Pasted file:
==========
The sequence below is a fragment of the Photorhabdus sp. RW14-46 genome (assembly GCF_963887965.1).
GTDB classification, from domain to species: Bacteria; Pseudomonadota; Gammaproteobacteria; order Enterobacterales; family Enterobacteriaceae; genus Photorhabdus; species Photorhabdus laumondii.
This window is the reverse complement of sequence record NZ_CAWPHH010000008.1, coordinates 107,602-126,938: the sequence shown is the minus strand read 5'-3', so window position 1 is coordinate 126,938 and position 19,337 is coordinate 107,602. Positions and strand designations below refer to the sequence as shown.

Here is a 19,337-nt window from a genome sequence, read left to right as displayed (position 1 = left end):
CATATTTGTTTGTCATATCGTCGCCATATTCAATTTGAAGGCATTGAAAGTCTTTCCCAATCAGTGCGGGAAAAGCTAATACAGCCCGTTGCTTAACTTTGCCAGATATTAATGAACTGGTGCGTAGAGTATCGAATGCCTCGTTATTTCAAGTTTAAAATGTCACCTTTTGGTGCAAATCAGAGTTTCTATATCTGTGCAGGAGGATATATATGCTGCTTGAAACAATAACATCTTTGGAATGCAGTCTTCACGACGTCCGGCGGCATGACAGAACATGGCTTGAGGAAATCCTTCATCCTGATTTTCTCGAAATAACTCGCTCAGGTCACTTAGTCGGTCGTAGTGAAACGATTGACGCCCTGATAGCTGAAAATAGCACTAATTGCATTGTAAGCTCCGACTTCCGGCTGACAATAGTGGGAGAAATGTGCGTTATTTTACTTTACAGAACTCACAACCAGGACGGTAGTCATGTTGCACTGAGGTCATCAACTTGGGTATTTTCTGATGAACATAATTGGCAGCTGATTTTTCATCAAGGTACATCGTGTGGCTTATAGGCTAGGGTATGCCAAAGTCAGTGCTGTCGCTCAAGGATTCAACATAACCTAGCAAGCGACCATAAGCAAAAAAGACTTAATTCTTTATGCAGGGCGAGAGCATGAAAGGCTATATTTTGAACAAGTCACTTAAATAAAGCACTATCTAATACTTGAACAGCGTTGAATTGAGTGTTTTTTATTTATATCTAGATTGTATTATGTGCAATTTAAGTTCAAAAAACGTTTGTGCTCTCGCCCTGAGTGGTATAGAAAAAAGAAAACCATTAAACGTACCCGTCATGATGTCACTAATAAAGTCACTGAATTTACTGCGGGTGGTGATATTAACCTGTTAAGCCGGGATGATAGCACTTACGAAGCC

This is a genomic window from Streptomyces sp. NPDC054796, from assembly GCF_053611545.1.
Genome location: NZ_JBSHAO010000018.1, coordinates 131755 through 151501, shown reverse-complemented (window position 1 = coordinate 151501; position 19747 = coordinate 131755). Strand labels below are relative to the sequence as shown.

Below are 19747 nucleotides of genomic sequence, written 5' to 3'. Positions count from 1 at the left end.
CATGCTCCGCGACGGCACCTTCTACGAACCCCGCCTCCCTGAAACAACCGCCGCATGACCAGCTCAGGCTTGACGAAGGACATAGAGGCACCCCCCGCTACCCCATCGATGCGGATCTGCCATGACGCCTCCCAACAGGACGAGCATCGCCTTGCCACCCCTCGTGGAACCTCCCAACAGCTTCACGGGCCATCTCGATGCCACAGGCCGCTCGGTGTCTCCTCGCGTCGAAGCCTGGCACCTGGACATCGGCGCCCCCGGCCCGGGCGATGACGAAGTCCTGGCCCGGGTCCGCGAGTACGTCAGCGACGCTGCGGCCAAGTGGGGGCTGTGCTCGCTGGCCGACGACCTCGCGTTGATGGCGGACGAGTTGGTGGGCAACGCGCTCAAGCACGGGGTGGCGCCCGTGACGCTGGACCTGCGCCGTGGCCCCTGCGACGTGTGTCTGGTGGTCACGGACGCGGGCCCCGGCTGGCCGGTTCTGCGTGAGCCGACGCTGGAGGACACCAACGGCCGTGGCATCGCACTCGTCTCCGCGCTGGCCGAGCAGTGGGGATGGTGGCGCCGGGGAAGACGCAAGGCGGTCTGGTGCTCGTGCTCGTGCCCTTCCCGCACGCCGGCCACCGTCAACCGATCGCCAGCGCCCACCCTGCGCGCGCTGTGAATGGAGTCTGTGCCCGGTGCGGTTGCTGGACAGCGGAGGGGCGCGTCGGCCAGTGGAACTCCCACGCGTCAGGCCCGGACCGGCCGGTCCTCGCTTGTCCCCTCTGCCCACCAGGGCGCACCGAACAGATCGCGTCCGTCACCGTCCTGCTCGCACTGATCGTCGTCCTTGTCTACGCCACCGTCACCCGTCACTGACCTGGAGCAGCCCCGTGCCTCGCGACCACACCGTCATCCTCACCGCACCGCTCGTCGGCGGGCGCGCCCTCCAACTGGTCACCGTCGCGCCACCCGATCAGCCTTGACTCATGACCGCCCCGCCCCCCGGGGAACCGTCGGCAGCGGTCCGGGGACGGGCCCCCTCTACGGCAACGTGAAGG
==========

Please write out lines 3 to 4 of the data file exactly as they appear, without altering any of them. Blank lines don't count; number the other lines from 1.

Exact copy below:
This window is the reverse complement of sequence record NZ_CAWPHH010000008.1, coordinates 107,602-126,938: the sequence shown is the minus strand read 5'-3', so window position 1 is coordinate 126,938 and position 19,337 is coordinate 107,602. Positions and strand designations below refer to the sequence as shown.

Here is a 19,337-nt window from a genome sequence, read left to right as displayed (position 1 = left end):